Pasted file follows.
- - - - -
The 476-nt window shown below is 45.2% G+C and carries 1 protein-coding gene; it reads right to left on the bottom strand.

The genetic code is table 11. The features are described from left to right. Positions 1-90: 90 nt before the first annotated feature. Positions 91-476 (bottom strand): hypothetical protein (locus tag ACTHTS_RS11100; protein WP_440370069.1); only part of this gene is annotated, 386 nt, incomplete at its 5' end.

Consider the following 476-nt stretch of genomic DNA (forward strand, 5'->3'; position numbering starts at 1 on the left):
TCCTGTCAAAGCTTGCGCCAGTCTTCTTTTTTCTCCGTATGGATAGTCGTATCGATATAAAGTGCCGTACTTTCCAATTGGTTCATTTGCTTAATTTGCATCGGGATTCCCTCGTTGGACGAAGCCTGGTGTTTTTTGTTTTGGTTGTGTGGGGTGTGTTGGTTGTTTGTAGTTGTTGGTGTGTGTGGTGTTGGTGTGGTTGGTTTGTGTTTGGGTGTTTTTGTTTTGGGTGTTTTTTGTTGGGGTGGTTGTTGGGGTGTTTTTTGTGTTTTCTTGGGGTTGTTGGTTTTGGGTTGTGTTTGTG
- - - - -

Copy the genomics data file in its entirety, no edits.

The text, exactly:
The 476-nt window shown below is 45.2% G+C and carries 1 protein-coding gene; it reads right to left on the bottom strand.

The genetic code is table 11. The features are described from left to right. Positions 1-90: 90 nt before the first annotated feature. Positions 91-476 (bottom strand): hypothetical protein (locus tag ACTHTS_RS11100; protein WP_440370069.1); only part of this gene is annotated, 386 nt, incomplete at its 5' end.

Consider the following 476-nt stretch of genomic DNA (forward strand, 5'->3'; position numbering starts at 1 on the left):
TCCTGTCAAAGCTTGCGCCAGTCTTCTTTTTTCTCCGTATGGATAGTCGTATCGATATAAAGTGCCGTACTTTCCAATTGGTTCATTTGCTTAATTTGCATCGGGATTCCCTCGTTGGACGAAGCCTGGTGTTTTTTGTTTTGGTTGTGTGGGGTGTGTTGGTTGTTTGTAGTTGTTGGTGTGTGTGGTGTTGGTGTGGTTGGTTTGTGTTTGGGTGTTTTTGTTTTGGGTGTTTTTTGTTGGGGTGGTTGTTGGGGTGTTTTTTGTGTTTTCTTGGGGTTGTTGGTTTTGGGTTGTGTTTGTG